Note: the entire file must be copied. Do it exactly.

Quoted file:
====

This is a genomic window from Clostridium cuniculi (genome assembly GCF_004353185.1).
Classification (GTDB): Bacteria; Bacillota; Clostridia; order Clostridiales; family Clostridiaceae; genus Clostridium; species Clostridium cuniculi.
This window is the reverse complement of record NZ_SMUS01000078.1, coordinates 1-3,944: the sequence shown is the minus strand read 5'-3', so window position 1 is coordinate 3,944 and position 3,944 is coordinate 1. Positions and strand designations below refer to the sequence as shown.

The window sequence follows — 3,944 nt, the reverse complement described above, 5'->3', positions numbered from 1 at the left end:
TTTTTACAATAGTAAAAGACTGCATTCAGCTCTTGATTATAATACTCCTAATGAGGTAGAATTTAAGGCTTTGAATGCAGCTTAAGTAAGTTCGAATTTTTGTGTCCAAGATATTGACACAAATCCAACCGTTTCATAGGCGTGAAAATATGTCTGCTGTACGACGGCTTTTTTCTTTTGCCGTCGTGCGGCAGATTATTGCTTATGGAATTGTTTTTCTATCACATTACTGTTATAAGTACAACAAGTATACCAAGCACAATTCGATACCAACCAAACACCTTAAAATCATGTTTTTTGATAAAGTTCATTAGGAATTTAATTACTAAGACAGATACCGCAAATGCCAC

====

This is a genomic window from Clostridium cuniculi (genome assembly GCF_004353185.1).
Classification (GTDB): Bacteria; Bacillota; Clostridia; order Clostridiales; family Clostridiaceae; genus Clostridium; species Clostridium cuniculi.
This window is the reverse complement of record NZ_SMUS01000078.1, coordinates 1-3,944: the sequence shown is the minus strand read 5'-3', so window position 1 is coordinate 3,944 and position 3,944 is coordinate 1. Positions and strand designations below refer to the sequence as shown.

The window sequence follows — 3,944 nt, the reverse complement described above, 5'->3', positions numbered from 1 at the left end:
TTTTTACAATAGTAAAAGACTGCATTCAGCTCTTGATTATAATACTCCTAATGAGGTAGAATTTAAGGCTTTGAATGCAGCTTAAGTAAGTTCGAATTTTTGTGTCCAAGATATTGACACAAATCCAACCGTTTCATAGGCGTGAAAATATGTCTGCTGTACGACGGCTTTTTTCTTTTGCCGTCGTGCGGCAGATTATTGCTTATGGAATTGTTTTTCTATCACATTACTGTTATAAGTACAACAAGTATACCAAGCACAATTCGATACCAACCAAACACCTTAAAATCATGTTTTTTGATAAAGTTCATTAGGAATTTAATTACTAAGACAGATACCGCAAATGCCAC